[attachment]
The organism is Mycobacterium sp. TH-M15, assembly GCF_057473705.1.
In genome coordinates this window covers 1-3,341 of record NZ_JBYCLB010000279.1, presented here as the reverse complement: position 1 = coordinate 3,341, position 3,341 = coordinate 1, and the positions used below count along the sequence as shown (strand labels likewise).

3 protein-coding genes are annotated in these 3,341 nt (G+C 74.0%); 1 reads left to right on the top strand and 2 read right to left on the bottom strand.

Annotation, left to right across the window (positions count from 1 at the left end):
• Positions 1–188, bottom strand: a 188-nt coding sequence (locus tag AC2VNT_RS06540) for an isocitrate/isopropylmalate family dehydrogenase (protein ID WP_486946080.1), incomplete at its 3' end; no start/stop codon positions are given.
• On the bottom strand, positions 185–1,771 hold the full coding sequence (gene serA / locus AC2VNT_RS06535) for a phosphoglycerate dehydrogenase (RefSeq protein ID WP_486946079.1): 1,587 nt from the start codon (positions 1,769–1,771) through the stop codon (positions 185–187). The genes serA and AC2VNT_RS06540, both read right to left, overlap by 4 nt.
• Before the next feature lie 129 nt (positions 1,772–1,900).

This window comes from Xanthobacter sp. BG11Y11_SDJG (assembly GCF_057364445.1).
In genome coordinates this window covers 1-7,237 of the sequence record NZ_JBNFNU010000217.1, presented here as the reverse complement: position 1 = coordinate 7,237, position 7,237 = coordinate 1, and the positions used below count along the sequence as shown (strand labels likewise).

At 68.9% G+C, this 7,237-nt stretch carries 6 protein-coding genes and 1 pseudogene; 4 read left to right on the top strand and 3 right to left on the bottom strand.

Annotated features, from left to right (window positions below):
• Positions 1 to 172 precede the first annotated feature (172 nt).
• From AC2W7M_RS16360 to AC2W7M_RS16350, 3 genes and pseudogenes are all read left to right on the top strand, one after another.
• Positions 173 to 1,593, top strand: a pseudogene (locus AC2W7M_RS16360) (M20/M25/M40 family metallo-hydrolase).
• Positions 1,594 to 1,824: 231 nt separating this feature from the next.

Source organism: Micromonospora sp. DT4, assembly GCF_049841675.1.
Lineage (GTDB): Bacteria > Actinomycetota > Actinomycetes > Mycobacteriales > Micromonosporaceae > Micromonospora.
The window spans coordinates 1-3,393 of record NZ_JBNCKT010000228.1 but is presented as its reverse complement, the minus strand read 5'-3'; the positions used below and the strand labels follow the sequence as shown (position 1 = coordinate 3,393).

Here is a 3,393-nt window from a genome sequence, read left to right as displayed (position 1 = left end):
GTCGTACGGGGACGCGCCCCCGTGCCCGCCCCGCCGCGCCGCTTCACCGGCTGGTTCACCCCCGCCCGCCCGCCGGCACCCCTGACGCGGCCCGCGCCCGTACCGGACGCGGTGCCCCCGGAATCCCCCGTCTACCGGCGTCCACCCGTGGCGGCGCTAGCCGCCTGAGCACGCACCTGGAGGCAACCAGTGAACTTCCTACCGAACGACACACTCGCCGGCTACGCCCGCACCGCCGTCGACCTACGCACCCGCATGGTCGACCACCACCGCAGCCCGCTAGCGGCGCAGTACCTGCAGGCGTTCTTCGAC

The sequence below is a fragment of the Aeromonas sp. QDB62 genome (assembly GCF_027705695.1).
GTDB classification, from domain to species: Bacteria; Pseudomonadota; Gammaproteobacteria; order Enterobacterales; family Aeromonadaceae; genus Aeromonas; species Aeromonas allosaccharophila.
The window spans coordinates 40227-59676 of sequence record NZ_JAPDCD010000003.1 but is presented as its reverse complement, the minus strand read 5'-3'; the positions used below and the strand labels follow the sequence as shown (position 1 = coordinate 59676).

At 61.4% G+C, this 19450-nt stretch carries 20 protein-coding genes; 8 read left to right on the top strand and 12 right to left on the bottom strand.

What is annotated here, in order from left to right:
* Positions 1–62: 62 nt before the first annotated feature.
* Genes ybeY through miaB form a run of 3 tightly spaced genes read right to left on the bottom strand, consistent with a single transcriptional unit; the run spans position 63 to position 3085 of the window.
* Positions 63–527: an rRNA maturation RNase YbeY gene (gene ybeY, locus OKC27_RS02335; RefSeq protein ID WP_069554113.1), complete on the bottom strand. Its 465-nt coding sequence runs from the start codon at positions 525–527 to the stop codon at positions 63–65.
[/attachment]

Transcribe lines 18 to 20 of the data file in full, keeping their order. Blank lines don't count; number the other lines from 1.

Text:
The window spans coordinates 1-3,393 of record NZ_JBNCKT010000228.1 but is presented as its reverse complement, the minus strand read 5'-3'; the positions used below and the strand labels follow the sequence as shown (position 1 = coordinate 3,393).

Here is a 3,393-nt window from a genome sequence, read left to right as displayed (position 1 = left end):
GTCGTACGGGGACGCGCCCCCGTGCCCGCCCCGCCGCGCCGCTTCACCGGCTGGTTCACCCCCGCCCGCCCGCCGGCACCCCTGACGCGGCCCGCGCCCGTACCGGACGCGGTGCCCCCGGAATCCCCCGTCTACCGGCGTCCACCCGTGGCGGCGCTAGCCGCCTGAGCACGCACCTGGAGGCAACCAGTGAACTTCCTACCGAACGACACACTCGCCGGCTACGCCCGCACCGCCGTCGACCTACGCACCCGCATGGTCGACCACCACCGCAGCCCGCTAGCGGCGCAGTACCTGCAGGCGTTCTTCGAC